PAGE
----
On Modern Orthodoxy’s Boundaries
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On Modern Orthodoxy’s Boundaries

I agree with both Rabbi Yitz Greenberg’s essay, “Can Modern Orthodoxy Be The New Center?” May 6), and Rabbi Avrohom Gordimer’s response to it in Cross Currents.
Rabbi Greenberg, who represents the left wing of Modern Orthodoxy, presented an analysis of what has happened to Modern Orthodoxy in the last 50 years or so. It has moved to the right. And in some cases, lamentably so. I agree with him.

Just to cite examples cited or alluded to by Rabbi Greenberg: The fact that mixed seating at weddings is becoming harder to find; the ArtScroll phenomenon that puts a decidedly charedi spin on biographies and history; the fact that many Modern Orthodox schools have turned to charedi rabbis as their teachers (for lack of finding enough Modern Orthodox rabbinic teachers); and the fact that many of the ‘gap year’ yeshivas in Israel that are charedi recruit in Modern Orthodox yeshivas.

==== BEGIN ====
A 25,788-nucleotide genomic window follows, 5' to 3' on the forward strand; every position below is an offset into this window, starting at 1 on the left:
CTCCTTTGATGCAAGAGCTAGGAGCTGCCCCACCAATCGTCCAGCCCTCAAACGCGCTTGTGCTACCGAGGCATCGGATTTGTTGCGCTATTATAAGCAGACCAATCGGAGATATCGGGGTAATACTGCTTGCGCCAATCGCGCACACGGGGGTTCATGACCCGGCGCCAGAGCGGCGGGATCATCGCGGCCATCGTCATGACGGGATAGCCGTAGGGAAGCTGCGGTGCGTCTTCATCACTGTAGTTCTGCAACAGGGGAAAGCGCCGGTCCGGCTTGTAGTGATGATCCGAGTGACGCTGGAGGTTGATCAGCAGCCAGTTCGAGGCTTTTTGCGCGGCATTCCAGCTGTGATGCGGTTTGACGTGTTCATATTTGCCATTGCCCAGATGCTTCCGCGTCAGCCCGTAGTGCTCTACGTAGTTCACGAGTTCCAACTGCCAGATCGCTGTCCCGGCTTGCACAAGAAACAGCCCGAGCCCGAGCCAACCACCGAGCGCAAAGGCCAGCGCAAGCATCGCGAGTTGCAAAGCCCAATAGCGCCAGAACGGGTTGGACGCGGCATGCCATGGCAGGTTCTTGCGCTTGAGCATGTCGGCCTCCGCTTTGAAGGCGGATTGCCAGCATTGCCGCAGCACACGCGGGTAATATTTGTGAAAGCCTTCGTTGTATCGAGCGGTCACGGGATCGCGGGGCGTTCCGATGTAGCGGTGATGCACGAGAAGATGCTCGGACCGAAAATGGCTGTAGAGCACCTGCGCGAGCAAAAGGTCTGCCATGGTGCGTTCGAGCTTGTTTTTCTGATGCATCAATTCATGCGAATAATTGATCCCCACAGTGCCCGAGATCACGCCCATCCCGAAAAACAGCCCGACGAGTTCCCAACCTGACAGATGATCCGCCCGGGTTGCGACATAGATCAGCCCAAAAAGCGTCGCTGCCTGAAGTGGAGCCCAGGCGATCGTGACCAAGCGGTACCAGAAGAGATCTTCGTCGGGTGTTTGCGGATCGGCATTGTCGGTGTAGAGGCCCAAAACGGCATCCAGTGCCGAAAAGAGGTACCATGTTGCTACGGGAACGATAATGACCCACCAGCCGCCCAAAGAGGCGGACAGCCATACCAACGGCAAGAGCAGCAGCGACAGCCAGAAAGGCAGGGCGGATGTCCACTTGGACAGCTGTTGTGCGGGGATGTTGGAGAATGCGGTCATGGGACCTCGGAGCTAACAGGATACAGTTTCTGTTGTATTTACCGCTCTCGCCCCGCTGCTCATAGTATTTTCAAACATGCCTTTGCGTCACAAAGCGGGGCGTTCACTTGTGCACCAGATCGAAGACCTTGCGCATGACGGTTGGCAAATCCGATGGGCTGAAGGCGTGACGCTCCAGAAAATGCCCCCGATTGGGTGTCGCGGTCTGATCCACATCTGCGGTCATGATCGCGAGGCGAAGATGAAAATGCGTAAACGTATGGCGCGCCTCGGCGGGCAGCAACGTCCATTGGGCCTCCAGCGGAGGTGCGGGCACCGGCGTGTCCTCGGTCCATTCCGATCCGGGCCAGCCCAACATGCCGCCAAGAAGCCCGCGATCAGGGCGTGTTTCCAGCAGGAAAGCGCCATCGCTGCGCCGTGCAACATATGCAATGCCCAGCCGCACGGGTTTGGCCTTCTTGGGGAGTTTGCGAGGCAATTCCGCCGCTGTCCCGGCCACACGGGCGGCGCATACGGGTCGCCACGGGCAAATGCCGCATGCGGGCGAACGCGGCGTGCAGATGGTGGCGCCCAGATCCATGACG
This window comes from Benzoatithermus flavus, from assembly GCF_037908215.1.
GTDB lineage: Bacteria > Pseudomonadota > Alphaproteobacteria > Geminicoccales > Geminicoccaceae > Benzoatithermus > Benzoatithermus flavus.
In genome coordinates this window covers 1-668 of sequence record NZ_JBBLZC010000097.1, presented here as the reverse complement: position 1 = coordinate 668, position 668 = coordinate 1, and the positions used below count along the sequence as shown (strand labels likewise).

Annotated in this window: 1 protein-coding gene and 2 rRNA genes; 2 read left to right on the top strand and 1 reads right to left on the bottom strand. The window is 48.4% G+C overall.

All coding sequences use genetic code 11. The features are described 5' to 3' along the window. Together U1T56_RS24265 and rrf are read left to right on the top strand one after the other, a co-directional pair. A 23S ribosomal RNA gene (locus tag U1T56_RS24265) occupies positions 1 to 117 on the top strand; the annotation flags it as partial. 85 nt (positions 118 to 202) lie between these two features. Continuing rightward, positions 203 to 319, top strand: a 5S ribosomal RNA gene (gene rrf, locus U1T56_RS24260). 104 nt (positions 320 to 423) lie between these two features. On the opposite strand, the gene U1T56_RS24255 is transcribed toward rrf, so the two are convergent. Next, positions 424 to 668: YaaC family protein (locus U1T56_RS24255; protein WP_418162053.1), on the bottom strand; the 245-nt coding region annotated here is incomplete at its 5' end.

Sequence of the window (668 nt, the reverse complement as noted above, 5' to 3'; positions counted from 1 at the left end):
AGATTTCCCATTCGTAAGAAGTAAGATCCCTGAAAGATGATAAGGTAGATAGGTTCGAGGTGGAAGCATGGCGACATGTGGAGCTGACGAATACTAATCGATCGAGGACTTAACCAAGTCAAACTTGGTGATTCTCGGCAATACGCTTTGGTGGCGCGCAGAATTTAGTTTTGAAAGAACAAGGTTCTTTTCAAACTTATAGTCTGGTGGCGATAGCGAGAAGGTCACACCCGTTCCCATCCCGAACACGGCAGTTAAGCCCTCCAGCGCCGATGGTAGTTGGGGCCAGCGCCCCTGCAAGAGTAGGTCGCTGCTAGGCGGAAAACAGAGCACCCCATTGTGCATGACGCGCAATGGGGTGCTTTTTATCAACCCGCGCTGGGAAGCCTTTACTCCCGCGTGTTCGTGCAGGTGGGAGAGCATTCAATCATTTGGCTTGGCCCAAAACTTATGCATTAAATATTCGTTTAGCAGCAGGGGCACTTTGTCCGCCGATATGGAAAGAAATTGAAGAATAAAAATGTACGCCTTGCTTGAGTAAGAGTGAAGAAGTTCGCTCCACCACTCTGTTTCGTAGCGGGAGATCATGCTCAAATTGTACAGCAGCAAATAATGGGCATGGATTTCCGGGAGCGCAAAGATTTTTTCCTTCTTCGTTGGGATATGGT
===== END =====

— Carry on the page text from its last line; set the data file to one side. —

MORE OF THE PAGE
This has indeed resulted in many young people raised in Modern Orthodox homes becoming charedi themselves.

Where I part company with Rabbi Greenberg is exactly the same place that Rabbi Gordimer does. Rabbi Greenberg believes that an important feature of Modern Orthodoxy should be to embrace the spirit of the times at the expense of traditional Orthodox values. He suggests we embrace innovations based on the spirit of the times in order to retain observant Jews who might seek membership elsewhere if their views are not incorporated in to the system.

This includes acceptance of organizations like Porat that question the Divine authorship of the Torah. This is not Modern Orthodoxy. This is revisionist Judaism, not all that different than the origins of the Conservative movement.

Modern Orthodoxy, like charedi Orthodoxy, is not some sort of malleable religion where traditions can be discarded and its values re-shaped to fit the times.

 

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